Join us on Wednesday, 27 March, as we welcome Sarah Powell to CIS to discuss possible sources for declining proficiency of Australian students in mathematics – including what evidence-based teaching looks like in maths and debunking myths and misconceptions about what works best. Sarah will be joined by Toni Hatten-Roberts in this discussion, which will be hosted by Glenn Fahey, the CIS Education Program Director.
Australian students’ results in maths have unfortunately been in decline for the past two decades. Only around one in two Australian 15-year-olds achieves at the national proficient level in maths, according to the latest international test results.
What’s needed is to help maximise the quality of teaching in every classroom. Teachers can and do have a profound impact on their students’ learning progress, but more must be done to provide them with the best possible training and preparation. The evidence shows that a range of strategies generally produce the best results: using “number words” well, presenting maths problems in multiple ways, teaching explicitly, building fluency, doing word-based problems.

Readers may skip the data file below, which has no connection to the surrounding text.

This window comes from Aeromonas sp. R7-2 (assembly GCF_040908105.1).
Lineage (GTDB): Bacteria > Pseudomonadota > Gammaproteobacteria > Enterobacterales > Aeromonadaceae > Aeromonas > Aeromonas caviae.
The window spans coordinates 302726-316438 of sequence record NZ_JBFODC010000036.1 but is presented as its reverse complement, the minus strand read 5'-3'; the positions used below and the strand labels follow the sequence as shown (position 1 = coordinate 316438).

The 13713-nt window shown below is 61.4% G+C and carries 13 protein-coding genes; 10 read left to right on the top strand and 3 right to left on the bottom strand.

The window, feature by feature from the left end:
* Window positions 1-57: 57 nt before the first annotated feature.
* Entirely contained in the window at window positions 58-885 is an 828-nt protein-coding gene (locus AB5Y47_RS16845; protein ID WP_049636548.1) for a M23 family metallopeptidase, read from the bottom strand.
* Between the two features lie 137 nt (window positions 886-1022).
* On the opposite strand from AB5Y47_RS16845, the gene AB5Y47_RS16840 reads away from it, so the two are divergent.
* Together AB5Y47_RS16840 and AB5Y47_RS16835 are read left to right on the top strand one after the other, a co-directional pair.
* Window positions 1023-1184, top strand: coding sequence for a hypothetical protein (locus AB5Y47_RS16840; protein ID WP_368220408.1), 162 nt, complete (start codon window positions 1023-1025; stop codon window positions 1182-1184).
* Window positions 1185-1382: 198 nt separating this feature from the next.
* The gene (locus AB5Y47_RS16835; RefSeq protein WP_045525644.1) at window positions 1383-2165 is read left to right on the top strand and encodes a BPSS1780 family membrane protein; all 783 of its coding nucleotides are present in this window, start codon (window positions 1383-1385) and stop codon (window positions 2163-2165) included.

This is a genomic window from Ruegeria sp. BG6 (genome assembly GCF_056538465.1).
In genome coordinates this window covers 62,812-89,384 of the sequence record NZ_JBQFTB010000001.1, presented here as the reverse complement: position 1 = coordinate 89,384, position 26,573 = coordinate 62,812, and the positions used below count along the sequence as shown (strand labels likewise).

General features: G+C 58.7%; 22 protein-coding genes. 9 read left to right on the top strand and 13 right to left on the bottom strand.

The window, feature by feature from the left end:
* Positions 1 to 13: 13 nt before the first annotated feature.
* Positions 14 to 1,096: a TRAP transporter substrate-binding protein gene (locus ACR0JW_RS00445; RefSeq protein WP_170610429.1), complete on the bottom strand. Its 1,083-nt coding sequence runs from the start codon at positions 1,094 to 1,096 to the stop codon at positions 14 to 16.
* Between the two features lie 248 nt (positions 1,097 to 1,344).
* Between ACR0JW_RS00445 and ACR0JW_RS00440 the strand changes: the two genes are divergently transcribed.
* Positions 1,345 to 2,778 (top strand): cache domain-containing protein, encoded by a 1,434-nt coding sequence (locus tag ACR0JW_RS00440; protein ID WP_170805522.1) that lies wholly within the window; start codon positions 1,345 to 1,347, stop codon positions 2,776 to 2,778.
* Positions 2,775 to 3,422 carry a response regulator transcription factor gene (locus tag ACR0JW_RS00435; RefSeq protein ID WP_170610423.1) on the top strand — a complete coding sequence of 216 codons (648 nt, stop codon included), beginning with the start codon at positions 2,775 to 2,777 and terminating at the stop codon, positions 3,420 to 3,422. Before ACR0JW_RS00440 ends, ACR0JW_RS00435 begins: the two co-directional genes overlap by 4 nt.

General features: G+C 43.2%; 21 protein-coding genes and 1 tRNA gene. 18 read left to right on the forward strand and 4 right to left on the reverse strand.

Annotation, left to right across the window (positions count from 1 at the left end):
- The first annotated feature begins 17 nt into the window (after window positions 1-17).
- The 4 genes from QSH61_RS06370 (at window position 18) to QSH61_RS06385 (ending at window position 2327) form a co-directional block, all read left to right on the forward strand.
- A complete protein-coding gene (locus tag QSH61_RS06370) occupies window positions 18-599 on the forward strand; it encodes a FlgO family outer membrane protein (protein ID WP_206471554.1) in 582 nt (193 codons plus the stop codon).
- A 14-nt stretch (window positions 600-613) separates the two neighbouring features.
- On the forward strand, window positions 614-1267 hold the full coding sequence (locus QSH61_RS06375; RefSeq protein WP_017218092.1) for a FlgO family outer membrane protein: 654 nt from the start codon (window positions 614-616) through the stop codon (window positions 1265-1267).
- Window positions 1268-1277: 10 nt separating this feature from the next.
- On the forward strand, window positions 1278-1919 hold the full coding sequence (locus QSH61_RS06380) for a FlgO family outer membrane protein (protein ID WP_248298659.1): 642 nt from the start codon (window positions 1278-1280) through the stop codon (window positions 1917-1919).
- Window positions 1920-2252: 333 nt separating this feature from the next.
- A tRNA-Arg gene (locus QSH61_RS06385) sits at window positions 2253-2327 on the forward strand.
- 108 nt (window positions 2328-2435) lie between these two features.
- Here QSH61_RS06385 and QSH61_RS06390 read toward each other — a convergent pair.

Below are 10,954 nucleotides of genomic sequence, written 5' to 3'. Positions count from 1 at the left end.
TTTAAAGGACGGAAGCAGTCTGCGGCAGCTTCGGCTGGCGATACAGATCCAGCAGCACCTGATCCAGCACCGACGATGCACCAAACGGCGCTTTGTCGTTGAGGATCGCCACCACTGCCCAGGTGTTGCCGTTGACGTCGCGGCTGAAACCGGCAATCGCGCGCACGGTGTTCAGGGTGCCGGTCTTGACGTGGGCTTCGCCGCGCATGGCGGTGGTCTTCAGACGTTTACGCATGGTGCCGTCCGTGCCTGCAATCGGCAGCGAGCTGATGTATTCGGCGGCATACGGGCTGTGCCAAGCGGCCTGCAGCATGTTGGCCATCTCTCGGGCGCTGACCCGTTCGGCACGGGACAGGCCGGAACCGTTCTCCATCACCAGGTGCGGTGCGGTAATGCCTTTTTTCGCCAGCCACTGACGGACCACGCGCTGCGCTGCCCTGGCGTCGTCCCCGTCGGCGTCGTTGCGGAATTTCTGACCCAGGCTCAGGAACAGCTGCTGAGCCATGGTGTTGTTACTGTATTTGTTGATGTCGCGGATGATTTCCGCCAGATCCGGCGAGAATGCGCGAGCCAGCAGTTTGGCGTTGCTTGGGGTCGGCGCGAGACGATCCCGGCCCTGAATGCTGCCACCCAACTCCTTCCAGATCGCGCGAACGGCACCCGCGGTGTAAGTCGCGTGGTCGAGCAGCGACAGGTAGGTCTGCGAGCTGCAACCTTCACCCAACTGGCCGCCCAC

So, how can maths teachers help advance the best practices in the classroom? Why do these practice work so well? is the science of learning and what does this mean for maths teaching? Why are there so many misconceptions about what works in the classroom?
Sarah Powell is Associate Professor in the Department of Special Education at the University of Texas, Austin. She is a leading advocate within the US Science of Math movement, advancing evidence-informed teaching practice. She is co-author of the CIS publications: Myths that interfere with mathematics teaching and Evidence-based teaching in maths.
Toni Hatten-Roberts is an award winning educator and is the director of COGlearn and Executive Director of Education at Mastery Schools Australia. She is also the author of the CIS publication “The Need For Speed: why fluency counts for maths learning.”
Glenn Fahey is Director of Education at the Centre for Independent Studies. He is the author of several CIS publications, including: Starting off on the wrong foot: How to improve Initial Teacher Education in Australia and Failing to teach the teacher: An analysis of mathematics Initial Teacher Education. He provides regular commentary across major newspapers across Australia.